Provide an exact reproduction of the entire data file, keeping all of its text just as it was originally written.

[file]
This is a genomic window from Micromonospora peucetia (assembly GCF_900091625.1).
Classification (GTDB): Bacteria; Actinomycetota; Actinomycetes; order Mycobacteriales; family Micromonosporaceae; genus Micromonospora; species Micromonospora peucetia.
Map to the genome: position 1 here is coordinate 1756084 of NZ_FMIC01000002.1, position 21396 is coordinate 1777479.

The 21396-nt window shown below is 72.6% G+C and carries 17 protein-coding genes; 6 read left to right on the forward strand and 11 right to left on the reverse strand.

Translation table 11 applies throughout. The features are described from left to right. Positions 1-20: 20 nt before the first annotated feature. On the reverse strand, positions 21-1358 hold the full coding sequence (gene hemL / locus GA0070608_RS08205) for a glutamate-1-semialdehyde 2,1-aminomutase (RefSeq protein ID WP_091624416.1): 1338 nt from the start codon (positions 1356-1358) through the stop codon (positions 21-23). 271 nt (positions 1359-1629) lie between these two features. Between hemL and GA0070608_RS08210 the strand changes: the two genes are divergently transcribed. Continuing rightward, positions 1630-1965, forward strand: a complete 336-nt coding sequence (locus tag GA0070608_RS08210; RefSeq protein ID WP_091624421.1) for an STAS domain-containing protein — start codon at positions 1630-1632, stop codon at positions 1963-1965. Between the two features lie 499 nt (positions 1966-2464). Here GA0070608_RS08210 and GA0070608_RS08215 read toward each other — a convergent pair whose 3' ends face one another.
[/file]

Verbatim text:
This is a genomic window from Micromonospora peucetia (assembly GCF_900091625.1).
Classification (GTDB): Bacteria; Actinomycetota; Actinomycetes; order Mycobacteriales; family Micromonosporaceae; genus Micromonospora; species Micromonospora peucetia.
Map to the genome: position 1 here is coordinate 1756084 of NZ_FMIC01000002.1, position 21396 is coordinate 1777479.

The 21396-nt window shown below is 72.6% G+C and carries 17 protein-coding genes; 6 read left to right on the forward strand and 11 right to left on the reverse strand.

Translation table 11 applies throughout. The features are described from left to right. Positions 1-20: 20 nt before the first annotated feature. On the reverse strand, positions 21-1358 hold the full coding sequence (gene hemL / locus GA0070608_RS08205) for a glutamate-1-semialdehyde 2,1-aminomutase (RefSeq protein ID WP_091624416.1): 1338 nt from the start codon (positions 1356-1358) through the stop codon (positions 21-23). 271 nt (positions 1359-1629) lie between these two features. Between hemL and GA0070608_RS08210 the strand changes: the two genes are divergently transcribed. Continuing rightward, positions 1630-1965, forward strand: a complete 336-nt coding sequence (locus tag GA0070608_RS08210; RefSeq protein ID WP_091624421.1) for an STAS domain-containing protein — start codon at positions 1630-1632, stop codon at positions 1963-1965. Between the two features lie 499 nt (positions 1966-2464). Here GA0070608_RS08210 and GA0070608_RS08215 read toward each other — a convergent pair whose 3' ends face one another.